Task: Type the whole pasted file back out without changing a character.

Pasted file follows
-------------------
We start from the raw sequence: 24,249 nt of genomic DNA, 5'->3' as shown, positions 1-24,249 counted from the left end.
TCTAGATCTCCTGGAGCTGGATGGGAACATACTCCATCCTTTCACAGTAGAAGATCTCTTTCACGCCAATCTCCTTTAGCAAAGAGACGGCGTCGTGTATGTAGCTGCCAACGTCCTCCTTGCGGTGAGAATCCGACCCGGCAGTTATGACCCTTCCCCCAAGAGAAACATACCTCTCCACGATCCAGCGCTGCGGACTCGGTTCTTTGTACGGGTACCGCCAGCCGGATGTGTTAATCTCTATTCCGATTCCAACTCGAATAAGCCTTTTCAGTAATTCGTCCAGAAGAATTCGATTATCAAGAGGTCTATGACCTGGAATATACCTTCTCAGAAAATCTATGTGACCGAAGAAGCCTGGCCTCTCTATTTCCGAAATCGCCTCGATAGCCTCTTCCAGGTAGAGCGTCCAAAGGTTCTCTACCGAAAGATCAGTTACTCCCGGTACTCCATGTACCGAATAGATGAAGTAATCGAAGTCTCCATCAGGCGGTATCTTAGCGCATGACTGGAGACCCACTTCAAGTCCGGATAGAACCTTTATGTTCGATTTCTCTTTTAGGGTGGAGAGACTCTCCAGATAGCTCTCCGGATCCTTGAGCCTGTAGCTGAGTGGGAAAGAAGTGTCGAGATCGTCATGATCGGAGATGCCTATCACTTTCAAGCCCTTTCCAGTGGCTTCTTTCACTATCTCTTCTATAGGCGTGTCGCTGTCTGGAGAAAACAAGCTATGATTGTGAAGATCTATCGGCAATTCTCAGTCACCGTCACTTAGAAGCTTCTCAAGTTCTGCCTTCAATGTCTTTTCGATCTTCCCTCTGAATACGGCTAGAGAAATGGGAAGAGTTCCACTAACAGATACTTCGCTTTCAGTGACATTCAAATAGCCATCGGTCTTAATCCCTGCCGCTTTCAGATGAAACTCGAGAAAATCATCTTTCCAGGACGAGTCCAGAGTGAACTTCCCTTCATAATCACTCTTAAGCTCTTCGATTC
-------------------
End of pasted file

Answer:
We start from the raw sequence: 24,249 nt of genomic DNA, 5'->3' as shown, positions 1-24,249 counted from the left end.
TCTAGATCTCCTGGAGCTGGATGGGAACATACTCCATCCTTTCACAGTAGAAGATCTCTTTCACGCCAATCTCCTTTAGCAAAGAGACGGCGTCGTGTATGTAGCTGCCAACGTCCTCCTTGCGGTGAGAATCCGACCCGGCAGTTATGACCCTTCCCCCAAGAGAAACATACCTCTCCACGATCCAGCGCTGCGGACTCGGTTCTTTGTACGGGTACCGCCAGCCGGATGTGTTAATCTCTATTCCGATTCCAACTCGAATAAGCCTTTTCAGTAATTCGTCCAGAAGAATTCGATTATCAAGAGGTCTATGACCTGGAATATACCTTCTCAGAAAATCTATGTGACCGAAGAAGCCTGGCCTCTCTATTTCCGAAATCGCCTCGATAGCCTCTTCCAGGTAGAGCGTCCAAAGGTTCTCTACCGAAAGATCAGTTACTCCCGGTACTCCATGTACCGAATAGATGAAGTAATCGAAGTCTCCATCAGGCGGTATCTTAGCGCATGACTGGAGACCCACTTCAAGTCCGGATAGAACCTTTATGTTCGATTTCTCTTTTAGGGTGGAGAGACTCTCCAGATAGCTCTCCGGATCCTTGAGCCTGTAGCTGAGTGGGAAAGAAGTGTCGAGATCGTCATGATCGGAGATGCCTATCACTTTCAAGCCCTTTCCAGTGGCTTCTTTCACTATCTCTTCTATAGGCGTGTCGCTGTCTGGAGAAAACAAGCTATGATTGTGAAGATCTATCGGCAATTCTCAGTCACCGTCACTTAGAAGCTTCTCAAGTTCTGCCTTCAATGTCTTTTCGATCTTCCCTCTGAATACGGCTAGAGAAATGGGAAGAGTTCCACTAACAGATACTTCGCTTTCAGTGACATTCAAATAGCCATCGGTCTTAATCCCTGCCGCTTTCAGATGAAACTCGAGAAAATCATCTTTCCAGGACGAGTCCAGAGTGAACTTCCCTTCATAATCACTCTTAAGCTCTTCGATTC